But, Roku themselves say the trend has changed. They withdrew 2020 guidance (which I don’t feel is truly justified) and said:
We anticipate that our ad business will continue to grow substantially on a year-over-year basis, albeit at a slower pace and lower gross profit than we originally expected for the year.
So, tell me how you think Roku’s revenue will grow faster when they themselves are saying to expect slower growth?
They pulled guidance for the year… shocker. Given what had just taken place I’m not surprised and not concerned in the least bit in their retraction of guidance. It may be how I’m interpreting your writing style but it seems you are implying that their trend of growth has changed for good and is doomed to decline for the foreseeable future. Nowhere in the conference call did they make a comment indicating they see their trend of revenue growth or the movement to OTT had changed. As you pointed out they said they expect their growth will continue but at a slower pace for the year than they had anticipated. In fact one of their statements following the one you quoted indicates they believe the trend will accelerate and not slow.
Steve Louden – Chief Financial Officer
“…Just a couple of stats. Prime-time linear consumption is down 18% year over year from mid-March to late April. For adults under the age of 35, half of their TV time over the last month has been done on OTT and streaming instead of linear. Meanwhile, streaming and Roku is up 8% in April.
So right there in a microcosm, you can see a significant shift in consumer habits. What we’re observing here and what we believe is happening is that major disruptions are going to accelerate the change that was already under way here between linear and OTT.”
In addition, the CEO answered another analysts question with the following:
Anthony Wood – Founder and Chief Executive Officer
“Yes. This is Anthony. Yes, Roku TVs, that program is doing really well. In general, we’re seeing very strong demand for Roku products. New accounts are up over 70% in the last few weeks, which is tremendous growth. Both players and TVs are doing really strong.”
“This is Anthony. I’ll take the growth potential in the U.S. I mean there’s a lot of room for Roku to grow both domestically and internationally. There are probably 1 billion households around the world that have broadband and they’re all going to switch to streaming.
So I mean, if you just look at the recent numbers, I mean, definitely being accelerated by COVID, but over 70% new account rate growth year over year is very strong. So I do think there’s room to continue growing active accounts. I don’t think we’re a reach saturation.”
To put this in context the average year over year growth in new accounts is around 36%. We have no idea if this 70% growth number is sustainable or how long it continued after they made the statement in their conference call but it does point to an increase in accounts due to COVID.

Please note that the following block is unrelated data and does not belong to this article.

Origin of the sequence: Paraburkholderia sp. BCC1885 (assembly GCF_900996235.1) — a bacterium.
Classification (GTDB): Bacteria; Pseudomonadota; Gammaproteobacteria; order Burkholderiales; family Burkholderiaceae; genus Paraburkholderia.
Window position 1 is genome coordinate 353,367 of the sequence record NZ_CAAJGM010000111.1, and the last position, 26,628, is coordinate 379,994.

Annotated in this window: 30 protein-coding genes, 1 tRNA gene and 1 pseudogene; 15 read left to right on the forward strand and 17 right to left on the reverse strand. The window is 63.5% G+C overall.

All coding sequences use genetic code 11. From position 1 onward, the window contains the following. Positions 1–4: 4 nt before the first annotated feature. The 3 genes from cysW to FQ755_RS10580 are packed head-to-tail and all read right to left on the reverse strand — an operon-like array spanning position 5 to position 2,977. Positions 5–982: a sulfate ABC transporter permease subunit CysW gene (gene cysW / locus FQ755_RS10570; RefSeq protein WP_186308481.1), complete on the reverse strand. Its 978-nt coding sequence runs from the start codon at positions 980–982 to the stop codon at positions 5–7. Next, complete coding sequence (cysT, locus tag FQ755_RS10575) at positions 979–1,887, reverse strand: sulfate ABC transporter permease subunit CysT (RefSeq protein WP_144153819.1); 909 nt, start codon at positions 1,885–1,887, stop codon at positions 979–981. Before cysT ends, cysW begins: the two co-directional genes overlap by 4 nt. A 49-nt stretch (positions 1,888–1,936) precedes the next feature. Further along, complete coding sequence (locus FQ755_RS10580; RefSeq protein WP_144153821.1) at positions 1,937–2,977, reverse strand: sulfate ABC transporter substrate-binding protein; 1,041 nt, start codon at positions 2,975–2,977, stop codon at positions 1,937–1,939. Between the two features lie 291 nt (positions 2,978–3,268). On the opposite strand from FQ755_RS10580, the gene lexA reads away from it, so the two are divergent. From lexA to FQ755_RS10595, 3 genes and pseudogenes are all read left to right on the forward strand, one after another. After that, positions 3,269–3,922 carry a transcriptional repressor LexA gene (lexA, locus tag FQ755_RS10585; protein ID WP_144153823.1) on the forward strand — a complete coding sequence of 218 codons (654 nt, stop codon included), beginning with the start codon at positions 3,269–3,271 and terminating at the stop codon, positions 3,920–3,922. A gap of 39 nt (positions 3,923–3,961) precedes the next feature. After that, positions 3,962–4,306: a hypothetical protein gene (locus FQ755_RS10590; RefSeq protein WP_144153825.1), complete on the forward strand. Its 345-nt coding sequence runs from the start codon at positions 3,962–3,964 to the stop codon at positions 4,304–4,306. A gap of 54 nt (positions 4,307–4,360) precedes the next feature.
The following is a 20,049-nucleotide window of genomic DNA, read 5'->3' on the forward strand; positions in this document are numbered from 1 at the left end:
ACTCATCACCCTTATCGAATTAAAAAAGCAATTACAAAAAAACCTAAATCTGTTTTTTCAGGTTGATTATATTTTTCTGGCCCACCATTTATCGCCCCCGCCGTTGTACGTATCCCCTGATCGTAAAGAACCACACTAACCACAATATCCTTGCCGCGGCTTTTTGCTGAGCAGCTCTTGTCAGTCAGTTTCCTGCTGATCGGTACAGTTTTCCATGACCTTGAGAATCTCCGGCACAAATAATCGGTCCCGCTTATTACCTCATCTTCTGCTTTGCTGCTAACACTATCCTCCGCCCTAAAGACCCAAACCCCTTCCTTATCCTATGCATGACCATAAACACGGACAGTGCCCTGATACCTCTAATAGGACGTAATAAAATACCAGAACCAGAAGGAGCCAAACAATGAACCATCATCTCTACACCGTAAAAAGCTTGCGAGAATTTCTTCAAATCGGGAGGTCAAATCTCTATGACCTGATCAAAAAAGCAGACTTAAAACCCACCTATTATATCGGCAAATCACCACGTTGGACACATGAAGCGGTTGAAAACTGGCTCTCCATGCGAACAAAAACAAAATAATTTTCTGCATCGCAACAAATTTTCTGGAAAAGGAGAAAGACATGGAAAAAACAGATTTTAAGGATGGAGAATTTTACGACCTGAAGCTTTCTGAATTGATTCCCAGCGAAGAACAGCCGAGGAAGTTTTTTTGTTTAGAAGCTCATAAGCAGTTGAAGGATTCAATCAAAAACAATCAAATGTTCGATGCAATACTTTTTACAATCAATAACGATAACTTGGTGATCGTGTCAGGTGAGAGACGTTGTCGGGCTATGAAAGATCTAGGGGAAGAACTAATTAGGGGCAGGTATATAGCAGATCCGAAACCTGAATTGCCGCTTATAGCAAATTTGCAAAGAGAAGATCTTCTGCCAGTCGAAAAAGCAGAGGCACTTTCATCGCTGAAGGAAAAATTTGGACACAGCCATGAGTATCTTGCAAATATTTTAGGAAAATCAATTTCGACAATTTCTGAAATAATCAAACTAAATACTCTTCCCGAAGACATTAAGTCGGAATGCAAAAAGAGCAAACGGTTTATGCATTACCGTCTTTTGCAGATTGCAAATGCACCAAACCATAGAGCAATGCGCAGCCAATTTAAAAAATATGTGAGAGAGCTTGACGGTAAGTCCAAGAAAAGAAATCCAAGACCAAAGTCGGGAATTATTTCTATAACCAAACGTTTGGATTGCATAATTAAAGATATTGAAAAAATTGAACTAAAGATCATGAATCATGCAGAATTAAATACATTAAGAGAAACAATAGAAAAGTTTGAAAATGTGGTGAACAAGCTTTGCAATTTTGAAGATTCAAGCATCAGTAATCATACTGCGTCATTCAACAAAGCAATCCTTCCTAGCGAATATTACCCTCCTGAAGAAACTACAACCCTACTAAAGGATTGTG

As they explained:
our advertising business has seen cancellations as some marketing budgets have declined, but this has been partially offset by new marketing budgets moving to Roku from traditional TV given the cancellation of high-profile live sporting and entertainment events as marketers follow viewers and increasingly seek targeted measurable forms of advertising.
Note the phrase “partially offset,” not fully offset.
the overall ad marketplace is down and Roku is not immune. That said, we are much better positioned than linear television.
Isn’t this a double-whammy? First that Covid isn’t the boost to Roku that people might assume (remember whether you watch 1 show or 1000 shows on Netflix Roku gets the same amount, which might be nothing). Second, that they’re looking to linear television for comparison? As I’ve been trying to say, the real market is mobile. Roku talks tens of millions, while mobile companies talk billions. Yeah, linear tv is dying and they can grab some of that marketshare. Little pond. What Roku isn’t saying is how they will capture revenue as more and more people stream on mobile first and primarily. That’s where the real growth is.
I’m not seeing any whammies here. Yes they made a comparison to linear television and I see that as justified since they are pulling ad revenue from them but I really don’t see a negative in making the comparison they did. I disagree with your assumption that COVID wasn’t a boost for ROKU. Granted they saw an “…uptick in cancellations in the pipeline slowdown in mid-March.” in reference to ad revenue but they still grew revenue by 55.2% yoy for the first quarter. Additionally they indicate they saw an increase in new user accounts at a rate of 70% yoy vs. their average of 36%. I count this as a COVID boost and here’s why. Over the past year ROKU’s Average Revenue Per User has been as follows and is growing.
Q1-20 Q4-19 Q3-19 Q2-19
$24.35 $22.58 $20.00 $19.60
So if they are seeing an increase in their growth of new accounts I would anticipate an increase in their revenue growth rate sometime in the near future. Will it be this quarter or next, I don’t know. I also don’t invest for the next one or two quarters.
Finally, you make mention of their TAM and say it is a small pond and the real growth is in mobile. Yes, there is real growth in mobile I wouldn’t argue against that for a second but that doesn’t mean there isn’t room for ROKU to grow. OTT isn’t a winner take all game, there will be numerous winners. I personally will never first and primarily stream my content via mobile. I like to see my shows on this grand 65 inch TV I have in my living room and not my wee little IPhone screen but hey that’s just me. The CEO indicates he believes their TAM is 1 billion accounts. I personally don’t know if I agree with his assessment just based on how he phrased his answer but I’ll bet he has a better grasp on the TAM than I do.